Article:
• Kyodo


Capital spending by nonfinancial Japanese companies rose 3.0 percent in the April-June period from a year earlier, indicating that the first consumption tax hike in 17 years has not significantly affected corporate investment, the government said Monday.

Business investment by all nonfinancial sectors for purposes such as building factories and purchasing equipment rose for the fifth straight quarter in the three months through June to ¥8.56 trillion, the Finance Ministry said.

Overall business investment, excluding spending on software, fell a seasonally adjusted 1.8 percent from the January-March period, down for the first time in three quarters, the ministry said.

Capital spending by manufacturers dropped for the first time in three quarters, down 0.8 percent on year to ¥2.83 trillion, while nonmanufacturers posted a 5.0 percent rise to ¥5.73 trillion, up for the fifth consecutive quarter.

The data will affect Japan’s economic growth figures, with the Cabinet Office scheduled to release revised gross domestic product data for the period on Sept. 8.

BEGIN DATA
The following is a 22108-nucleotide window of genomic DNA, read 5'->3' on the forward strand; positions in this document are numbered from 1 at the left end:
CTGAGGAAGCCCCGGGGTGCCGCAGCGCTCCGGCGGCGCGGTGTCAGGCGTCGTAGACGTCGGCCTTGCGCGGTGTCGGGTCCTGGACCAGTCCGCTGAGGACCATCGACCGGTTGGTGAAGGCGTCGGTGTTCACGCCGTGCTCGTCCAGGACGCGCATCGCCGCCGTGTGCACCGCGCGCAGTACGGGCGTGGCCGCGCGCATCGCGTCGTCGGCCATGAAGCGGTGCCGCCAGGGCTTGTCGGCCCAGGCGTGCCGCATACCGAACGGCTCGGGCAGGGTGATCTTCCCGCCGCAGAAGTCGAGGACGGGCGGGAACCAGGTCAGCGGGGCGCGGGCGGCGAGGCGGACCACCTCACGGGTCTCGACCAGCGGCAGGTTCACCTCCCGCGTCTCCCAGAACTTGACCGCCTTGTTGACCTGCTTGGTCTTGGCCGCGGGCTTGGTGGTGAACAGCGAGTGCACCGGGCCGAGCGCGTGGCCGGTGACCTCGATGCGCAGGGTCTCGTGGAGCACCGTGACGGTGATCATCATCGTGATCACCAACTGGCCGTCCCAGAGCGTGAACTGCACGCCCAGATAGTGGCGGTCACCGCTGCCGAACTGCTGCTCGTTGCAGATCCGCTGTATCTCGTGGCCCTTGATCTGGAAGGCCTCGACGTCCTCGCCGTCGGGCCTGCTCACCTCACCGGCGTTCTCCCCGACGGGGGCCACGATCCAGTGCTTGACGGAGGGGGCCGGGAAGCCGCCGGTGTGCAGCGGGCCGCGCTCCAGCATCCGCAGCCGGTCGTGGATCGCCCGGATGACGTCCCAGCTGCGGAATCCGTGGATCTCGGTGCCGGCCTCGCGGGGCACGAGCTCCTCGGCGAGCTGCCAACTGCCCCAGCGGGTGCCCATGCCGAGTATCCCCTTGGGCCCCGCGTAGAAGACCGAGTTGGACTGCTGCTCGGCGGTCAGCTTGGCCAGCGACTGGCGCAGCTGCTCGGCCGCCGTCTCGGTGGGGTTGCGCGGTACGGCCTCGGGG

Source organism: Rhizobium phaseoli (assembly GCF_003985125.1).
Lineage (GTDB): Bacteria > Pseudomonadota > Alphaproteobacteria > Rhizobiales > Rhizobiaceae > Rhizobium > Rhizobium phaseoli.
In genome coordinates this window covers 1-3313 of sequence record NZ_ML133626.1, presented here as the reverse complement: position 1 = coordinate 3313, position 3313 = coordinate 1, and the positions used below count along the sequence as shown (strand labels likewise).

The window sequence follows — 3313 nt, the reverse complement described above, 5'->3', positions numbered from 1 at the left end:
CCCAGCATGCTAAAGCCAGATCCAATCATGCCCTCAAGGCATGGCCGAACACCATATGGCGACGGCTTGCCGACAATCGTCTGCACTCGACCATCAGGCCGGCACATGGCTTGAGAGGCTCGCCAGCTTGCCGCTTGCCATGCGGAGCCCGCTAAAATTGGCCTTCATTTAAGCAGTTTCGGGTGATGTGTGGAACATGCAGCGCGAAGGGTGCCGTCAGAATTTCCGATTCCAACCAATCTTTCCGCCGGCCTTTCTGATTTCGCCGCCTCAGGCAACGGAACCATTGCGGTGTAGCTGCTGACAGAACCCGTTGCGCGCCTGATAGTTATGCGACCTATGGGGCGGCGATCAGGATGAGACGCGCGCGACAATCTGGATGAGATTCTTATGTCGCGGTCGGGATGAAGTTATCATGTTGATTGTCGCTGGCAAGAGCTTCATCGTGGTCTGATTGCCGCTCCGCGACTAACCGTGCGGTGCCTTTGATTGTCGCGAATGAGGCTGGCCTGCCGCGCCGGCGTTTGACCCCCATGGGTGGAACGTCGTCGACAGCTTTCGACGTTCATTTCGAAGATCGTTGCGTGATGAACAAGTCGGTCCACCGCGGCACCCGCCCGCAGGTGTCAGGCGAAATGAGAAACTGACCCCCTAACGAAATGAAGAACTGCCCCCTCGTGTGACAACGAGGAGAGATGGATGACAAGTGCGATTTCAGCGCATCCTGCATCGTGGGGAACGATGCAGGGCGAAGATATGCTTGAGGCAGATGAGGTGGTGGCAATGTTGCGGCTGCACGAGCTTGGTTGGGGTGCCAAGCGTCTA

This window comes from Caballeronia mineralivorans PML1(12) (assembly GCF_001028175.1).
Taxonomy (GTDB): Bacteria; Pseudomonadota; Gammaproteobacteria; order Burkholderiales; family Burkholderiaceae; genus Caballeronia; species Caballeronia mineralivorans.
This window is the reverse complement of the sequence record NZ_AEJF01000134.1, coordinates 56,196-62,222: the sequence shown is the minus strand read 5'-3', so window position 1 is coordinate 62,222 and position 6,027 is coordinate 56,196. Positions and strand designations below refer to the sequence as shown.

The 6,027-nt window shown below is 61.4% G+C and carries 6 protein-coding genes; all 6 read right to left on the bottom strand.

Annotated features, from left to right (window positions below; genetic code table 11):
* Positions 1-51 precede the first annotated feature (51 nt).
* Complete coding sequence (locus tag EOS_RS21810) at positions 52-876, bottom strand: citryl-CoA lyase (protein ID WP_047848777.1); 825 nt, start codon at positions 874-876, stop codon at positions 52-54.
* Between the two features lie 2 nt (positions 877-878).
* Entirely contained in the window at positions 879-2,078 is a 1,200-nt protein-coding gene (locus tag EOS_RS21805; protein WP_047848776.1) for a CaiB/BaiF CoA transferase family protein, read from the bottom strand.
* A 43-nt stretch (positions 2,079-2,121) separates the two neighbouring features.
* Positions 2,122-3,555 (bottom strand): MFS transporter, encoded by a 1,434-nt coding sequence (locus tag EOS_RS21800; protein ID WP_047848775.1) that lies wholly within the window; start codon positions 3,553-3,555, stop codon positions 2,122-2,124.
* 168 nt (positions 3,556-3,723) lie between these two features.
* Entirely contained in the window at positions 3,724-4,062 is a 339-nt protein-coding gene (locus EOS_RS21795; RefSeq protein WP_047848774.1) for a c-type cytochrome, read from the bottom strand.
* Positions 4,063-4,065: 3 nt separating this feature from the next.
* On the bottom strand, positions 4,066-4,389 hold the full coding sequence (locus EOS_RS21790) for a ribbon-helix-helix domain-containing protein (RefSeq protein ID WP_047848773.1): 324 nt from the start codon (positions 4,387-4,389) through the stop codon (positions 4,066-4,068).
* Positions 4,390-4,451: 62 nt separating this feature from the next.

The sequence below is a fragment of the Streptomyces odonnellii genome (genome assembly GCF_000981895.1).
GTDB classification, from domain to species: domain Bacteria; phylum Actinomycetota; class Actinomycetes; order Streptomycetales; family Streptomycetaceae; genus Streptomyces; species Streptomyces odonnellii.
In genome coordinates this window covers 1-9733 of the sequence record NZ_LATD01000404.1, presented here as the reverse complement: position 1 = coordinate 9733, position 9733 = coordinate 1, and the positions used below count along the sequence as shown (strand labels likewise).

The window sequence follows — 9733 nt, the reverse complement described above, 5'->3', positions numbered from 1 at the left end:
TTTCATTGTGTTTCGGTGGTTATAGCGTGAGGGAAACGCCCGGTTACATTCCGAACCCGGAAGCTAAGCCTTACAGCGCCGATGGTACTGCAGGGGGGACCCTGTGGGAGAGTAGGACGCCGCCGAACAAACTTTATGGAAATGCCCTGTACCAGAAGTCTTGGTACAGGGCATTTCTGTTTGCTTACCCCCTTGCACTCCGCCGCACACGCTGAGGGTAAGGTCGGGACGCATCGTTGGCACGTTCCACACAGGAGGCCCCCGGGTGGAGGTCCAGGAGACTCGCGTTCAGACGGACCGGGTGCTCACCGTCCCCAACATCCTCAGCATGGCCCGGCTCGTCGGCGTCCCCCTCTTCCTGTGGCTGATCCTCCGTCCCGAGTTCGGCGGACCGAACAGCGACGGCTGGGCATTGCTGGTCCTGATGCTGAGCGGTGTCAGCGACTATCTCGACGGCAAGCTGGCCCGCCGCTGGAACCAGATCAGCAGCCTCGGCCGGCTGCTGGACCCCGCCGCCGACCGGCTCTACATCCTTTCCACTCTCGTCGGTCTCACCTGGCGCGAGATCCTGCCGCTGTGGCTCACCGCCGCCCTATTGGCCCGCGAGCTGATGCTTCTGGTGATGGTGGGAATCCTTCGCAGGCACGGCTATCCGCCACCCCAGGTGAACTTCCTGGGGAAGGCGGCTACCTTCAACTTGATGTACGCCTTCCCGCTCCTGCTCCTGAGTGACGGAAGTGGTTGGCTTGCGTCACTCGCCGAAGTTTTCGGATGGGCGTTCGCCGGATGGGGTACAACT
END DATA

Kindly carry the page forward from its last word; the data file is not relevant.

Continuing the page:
By sector, the real estate industry increased its investment to develop commercial facilities and office buildings, while the entertainment sector beefed up spending related to amusement parks, a Finance Ministry official said.

A preliminary GDP report released Aug. 13 showed that the economy plunged an annualized real 6.8 percent in the April-June quarter, its fastest rate of decline since the devastating March 2011 disasters, hurt by the consumption tax hike to 8 percent on April 1.

According to the preliminary GDP report, capital spending — which accounts for around 15 percent of Japan’s GDP — dropped 2.5 percent on quarter.

During the second quarter of this year, the yen slid 3.38 to reach 102.14 against the dollar from the year before on an average basis, the official said.

A falling yen usually supports exports by making Japanese products cheaper abroad and boosts the value of overseas revenue in yen terms, helping improve corporate profits and prompt firms to bolster their investment.

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